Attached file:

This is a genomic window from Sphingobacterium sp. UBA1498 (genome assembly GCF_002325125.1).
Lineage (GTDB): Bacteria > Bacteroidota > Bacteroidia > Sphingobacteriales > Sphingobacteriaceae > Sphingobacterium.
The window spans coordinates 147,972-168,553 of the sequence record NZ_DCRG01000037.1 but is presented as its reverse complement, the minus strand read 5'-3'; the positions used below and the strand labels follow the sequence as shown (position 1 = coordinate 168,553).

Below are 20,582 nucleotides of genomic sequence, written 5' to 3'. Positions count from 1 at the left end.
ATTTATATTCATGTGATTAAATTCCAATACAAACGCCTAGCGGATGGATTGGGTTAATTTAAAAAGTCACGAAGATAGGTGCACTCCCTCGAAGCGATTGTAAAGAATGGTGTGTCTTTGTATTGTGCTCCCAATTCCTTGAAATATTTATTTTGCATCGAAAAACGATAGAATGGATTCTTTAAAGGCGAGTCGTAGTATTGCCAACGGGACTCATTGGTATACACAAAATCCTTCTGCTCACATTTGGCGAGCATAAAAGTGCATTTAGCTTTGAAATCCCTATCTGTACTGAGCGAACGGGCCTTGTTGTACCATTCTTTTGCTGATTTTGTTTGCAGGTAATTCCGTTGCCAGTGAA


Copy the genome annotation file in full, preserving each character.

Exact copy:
This is a genomic window from Sphingobacterium sp. UBA1498 (genome assembly GCF_002325125.1).
Lineage (GTDB): Bacteria > Bacteroidota > Bacteroidia > Sphingobacteriales > Sphingobacteriaceae > Sphingobacterium.
The window spans coordinates 147,972-168,553 of the sequence record NZ_DCRG01000037.1 but is presented as its reverse complement, the minus strand read 5'-3'; the positions used below and the strand labels follow the sequence as shown (position 1 = coordinate 168,553).

Below are 20,582 nucleotides of genomic sequence, written 5' to 3'. Positions count from 1 at the left end.
ATTTATATTCATGTGATTAAATTCCAATACAAACGCCTAGCGGATGGATTGGGTTAATTTAAAAAGTCACGAAGATAGGTGCACTCCCTCGAAGCGATTGTAAAGAATGGTGTGTCTTTGTATTGTGCTCCCAATTCCTTGAAATATTTATTTTGCATCGAAAAACGATAGAATGGATTCTTTAAAGGCGAGTCGTAGTATTGCCAACGGGACTCATTGGTATACACAAAATCCTTCTGCTCACATTTGGCGAGCATAAAAGTGCATTTAGCTTTGAAATCCCTATCTGTACTGAGCGAACGGGCCTTGTTGTACCATTCTTTTGCTGATTTTGTTTGCAGGTAATTCCGTTGCCAGTGAA